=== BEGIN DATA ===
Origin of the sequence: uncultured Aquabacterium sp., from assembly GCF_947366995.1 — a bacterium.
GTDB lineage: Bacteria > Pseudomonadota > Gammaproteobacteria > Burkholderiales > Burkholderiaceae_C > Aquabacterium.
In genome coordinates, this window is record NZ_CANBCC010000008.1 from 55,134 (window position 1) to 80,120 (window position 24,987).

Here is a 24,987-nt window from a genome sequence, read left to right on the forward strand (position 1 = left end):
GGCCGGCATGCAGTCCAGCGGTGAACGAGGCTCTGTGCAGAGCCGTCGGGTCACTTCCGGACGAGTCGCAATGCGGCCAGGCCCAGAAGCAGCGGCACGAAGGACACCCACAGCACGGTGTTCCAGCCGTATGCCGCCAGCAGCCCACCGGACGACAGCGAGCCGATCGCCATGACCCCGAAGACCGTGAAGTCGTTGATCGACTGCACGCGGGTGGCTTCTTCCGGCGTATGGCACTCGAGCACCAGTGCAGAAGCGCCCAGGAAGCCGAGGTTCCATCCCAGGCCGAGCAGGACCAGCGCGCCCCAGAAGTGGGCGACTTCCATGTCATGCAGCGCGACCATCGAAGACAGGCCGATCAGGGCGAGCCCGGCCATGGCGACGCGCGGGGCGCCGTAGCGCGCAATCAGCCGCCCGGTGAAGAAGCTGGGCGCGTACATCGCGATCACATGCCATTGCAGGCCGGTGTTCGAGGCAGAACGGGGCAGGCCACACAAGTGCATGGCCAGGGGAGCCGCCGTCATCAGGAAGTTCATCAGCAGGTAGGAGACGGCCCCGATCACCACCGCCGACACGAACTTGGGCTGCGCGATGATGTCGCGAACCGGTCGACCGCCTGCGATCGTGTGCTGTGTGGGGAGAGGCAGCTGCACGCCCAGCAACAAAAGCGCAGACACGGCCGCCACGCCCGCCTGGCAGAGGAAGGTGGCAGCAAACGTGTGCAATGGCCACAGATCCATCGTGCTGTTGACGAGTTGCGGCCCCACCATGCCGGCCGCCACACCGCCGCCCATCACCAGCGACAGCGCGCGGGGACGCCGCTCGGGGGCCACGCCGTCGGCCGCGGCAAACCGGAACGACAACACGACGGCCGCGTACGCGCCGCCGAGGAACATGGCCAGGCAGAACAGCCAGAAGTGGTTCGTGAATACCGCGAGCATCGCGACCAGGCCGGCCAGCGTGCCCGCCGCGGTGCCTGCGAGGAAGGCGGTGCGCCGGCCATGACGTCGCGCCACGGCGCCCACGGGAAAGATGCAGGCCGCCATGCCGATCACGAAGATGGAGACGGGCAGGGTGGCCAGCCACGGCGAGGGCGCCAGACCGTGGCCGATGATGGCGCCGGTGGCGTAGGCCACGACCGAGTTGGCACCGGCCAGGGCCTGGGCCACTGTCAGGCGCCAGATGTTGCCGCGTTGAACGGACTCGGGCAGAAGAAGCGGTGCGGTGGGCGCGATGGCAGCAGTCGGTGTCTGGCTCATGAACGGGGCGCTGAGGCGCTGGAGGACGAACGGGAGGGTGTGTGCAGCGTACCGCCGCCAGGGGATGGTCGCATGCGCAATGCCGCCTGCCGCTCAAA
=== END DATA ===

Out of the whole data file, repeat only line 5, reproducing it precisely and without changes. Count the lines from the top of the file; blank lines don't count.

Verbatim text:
GGCCGGCATGCAGTCCAGCGGTGAACGAGGCTCTGTGCAGAGCCGTCGGGTCACTTCCGGACGAGTCGCAATGCGGCCAGGCCCAGAAGCAGCGGCACGAAGGACACCCACAGCACGGTGTTCCAGCCGTATGCCGCCAGCAGCCCACCGGACGACAGCGAGCCGATCGCCATGACCCCGAAGACCGTGAAGTCGTTGATCGACTGCACGCGGGTGGCTTCTTCCGGCGTATGGCACTCGAGCACCAGTGCAGAAGCGCCCAGGAAGCCGAGGTTCCATCCCAGGCCGAGCAGGACCAGCGCGCCCCAGAAGTGGGCGACTTCCATGTCATGCAGCGCGACCATCGAAGACAGGCCGATCAGGGCGAGCCCGGCCATGGCGACGCGCGGGGCGCCGTAGCGCGCAATCAGCCGCCCGGTGAAGAAGCTGGGCGCGTACATCGCGATCACATGCCATTGCAGGCCGGTGTTCGAGGCAGAACGGGGCAGGCCACACAAGTGCATGGCCAGGGGAGCCGCCGTCATCAGGAAGTTCATCAGCAGGTAGGAGACGGCCCCGATCACCACCGCCGACACGAACTTGGGCTGCGCGATGATGTCGCGAACCGGTCGACCGCCTGCGATCGTGTGCTGTGTGGGGAGAGGCAGCTGCACGCCCAGCAACAAAAGCGCAGACACGGCCGCCACGCCCGCCTGGCAGAGGAAGGTGGCAGCAAACGTGTGCAATGGCCACAGATCCATCGTGCTGTTGACGAGTTGCGGCCCCACCATGCCGGCCGCCACACCGCCGCCCATCACCAGCGACAGCGCGCGGGGACGCCGCTCGGGGGCCACGCCGTCGGCCGCGGCAAACCGGAACGACAACACGACGGCCGCGTACGCGCCGCCGAGGAACATGGCCAGGCAGAACAGCCAGAAGTGGTTCGTGAATACCGCGAGCATCGCGACCAGGCCGGCCAGCGTGCCCGCCGCGGTGCCTGCGAGGAAGGCGGTGCGCCGGCCATGACGTCGCGCCACGGCGCCCACGGGAAAGATGCAGGCCGCCATGCCGATCACGAAGATGGAGACGGGCAGGGTGGCCAGCCACGGCGAGGGCGCCAGACCGTGGCCGATGATGGCGCCGGTGGCGTAGGCCACGACCGAGTTGGCACCGGCCAGGGCCTGGGCCACTGTCAGGCGCCAGATGTTGCCGCGTTGAACGGACTCGGGCAGAAGAAGCGGTGCGGTGGGCGCGATGGCAGCAGTCGGTGTCTGGCTCATGAACGGGGCGCTGAGGCGCTGGAGGACGAACGGGAGGGTGTGTGCAGCGTACCGCCGCCAGGGGATGGTCGCATGCGCAATGCCGCCTGCCGCTCAAA